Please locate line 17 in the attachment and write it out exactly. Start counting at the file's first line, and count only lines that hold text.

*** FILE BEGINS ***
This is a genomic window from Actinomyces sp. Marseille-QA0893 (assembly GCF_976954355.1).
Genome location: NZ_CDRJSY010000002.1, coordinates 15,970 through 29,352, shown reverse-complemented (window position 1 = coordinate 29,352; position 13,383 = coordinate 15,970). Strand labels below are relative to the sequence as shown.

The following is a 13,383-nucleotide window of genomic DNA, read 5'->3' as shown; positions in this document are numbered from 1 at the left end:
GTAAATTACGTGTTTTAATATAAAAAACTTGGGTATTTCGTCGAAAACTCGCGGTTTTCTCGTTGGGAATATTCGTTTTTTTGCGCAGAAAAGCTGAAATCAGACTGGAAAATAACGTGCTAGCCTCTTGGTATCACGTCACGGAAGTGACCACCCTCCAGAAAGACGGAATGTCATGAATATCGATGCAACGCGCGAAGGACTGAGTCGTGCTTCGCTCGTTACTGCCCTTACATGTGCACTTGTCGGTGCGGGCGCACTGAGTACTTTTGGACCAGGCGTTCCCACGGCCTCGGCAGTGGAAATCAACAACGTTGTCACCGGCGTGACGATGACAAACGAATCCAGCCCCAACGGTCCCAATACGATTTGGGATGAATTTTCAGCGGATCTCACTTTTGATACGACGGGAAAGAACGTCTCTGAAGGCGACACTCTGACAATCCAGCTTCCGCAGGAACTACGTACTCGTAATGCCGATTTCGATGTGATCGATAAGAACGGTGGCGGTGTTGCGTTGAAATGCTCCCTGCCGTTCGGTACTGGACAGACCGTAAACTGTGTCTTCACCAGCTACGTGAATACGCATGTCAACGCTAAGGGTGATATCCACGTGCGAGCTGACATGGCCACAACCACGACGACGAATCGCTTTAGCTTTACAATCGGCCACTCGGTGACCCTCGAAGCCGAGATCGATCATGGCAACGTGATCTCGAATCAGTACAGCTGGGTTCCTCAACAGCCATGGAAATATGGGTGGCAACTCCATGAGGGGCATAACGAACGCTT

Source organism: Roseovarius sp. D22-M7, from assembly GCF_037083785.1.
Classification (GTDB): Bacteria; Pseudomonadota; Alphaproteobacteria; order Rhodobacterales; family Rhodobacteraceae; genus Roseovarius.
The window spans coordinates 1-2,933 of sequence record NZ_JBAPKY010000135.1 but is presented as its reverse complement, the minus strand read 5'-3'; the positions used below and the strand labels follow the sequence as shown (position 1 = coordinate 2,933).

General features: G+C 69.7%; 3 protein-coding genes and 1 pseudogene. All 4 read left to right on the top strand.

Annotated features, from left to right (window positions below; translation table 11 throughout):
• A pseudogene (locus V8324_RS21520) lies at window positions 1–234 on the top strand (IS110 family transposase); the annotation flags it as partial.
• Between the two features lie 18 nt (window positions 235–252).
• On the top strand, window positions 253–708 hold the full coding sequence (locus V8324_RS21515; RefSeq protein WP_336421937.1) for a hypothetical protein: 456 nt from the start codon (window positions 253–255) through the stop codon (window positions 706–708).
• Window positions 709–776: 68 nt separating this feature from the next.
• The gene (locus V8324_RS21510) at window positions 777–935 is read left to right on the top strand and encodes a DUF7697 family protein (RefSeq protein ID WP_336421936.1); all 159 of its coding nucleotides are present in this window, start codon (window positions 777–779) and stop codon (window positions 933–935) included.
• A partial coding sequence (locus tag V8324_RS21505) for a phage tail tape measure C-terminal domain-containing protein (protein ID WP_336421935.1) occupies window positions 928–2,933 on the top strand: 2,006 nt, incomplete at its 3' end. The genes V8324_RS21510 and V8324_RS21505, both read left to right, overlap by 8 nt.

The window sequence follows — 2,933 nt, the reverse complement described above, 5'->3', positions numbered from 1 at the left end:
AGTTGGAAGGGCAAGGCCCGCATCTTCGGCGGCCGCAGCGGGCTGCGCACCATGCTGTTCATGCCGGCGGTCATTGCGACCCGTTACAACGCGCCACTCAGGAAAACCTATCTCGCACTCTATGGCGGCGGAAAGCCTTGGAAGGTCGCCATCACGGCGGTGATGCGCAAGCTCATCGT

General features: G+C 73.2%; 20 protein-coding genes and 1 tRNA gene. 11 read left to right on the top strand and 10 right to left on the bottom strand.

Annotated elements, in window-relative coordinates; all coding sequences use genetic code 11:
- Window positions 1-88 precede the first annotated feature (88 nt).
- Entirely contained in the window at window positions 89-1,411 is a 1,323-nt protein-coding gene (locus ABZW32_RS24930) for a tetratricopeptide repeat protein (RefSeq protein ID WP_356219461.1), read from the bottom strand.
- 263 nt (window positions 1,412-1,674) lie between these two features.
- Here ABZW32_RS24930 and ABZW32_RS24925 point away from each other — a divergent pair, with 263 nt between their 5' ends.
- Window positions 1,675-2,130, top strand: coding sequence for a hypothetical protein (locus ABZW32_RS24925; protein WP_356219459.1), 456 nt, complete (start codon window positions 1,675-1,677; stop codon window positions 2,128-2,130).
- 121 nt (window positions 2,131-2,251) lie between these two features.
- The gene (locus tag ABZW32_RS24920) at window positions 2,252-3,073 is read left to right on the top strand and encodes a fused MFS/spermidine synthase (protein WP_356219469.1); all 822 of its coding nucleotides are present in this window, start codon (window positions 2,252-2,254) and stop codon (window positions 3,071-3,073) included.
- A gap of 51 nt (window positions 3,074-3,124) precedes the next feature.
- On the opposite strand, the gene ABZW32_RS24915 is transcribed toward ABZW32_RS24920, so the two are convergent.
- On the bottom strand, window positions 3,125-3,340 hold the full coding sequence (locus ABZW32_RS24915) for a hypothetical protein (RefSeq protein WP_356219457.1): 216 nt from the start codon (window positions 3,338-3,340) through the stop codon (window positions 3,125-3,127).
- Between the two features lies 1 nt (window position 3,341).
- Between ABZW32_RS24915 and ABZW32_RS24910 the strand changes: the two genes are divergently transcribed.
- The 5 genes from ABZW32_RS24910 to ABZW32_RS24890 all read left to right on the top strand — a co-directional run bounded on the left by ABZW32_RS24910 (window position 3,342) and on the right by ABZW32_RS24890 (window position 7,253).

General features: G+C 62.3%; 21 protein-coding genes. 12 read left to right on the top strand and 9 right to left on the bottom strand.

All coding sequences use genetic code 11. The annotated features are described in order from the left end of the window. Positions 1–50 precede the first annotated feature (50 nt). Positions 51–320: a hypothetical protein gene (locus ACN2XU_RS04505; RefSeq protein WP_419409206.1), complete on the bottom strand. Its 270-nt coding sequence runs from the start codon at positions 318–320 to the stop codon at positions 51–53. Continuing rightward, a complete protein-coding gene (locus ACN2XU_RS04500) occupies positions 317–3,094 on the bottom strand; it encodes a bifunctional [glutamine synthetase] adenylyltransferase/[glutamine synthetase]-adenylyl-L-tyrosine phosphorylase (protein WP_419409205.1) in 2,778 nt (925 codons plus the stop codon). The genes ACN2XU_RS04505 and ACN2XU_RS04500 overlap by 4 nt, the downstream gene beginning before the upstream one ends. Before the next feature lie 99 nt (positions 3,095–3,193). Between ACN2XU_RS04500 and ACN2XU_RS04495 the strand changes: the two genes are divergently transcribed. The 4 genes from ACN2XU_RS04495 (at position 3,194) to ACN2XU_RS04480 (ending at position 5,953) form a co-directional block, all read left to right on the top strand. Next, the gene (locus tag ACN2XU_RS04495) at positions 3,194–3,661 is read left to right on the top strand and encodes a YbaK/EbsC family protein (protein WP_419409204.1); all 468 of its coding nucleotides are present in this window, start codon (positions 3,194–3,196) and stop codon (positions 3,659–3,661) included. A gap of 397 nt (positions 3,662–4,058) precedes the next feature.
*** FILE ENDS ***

AGTTGGAAGGGCAAGGCCCGCATCTTCGGCGGCCGCAGCGGGCTGCGCACCATGCTGTTCATGCCGGCGGTCATTGCGACCCGTTACAACGCGCCACTCAGGAAAACCTATCTCGCACTCTATGGCGGCGGAAAGCCTTGGAAGGTCGCCATCACGGCGGTGATGCGCAAGCTCATCGT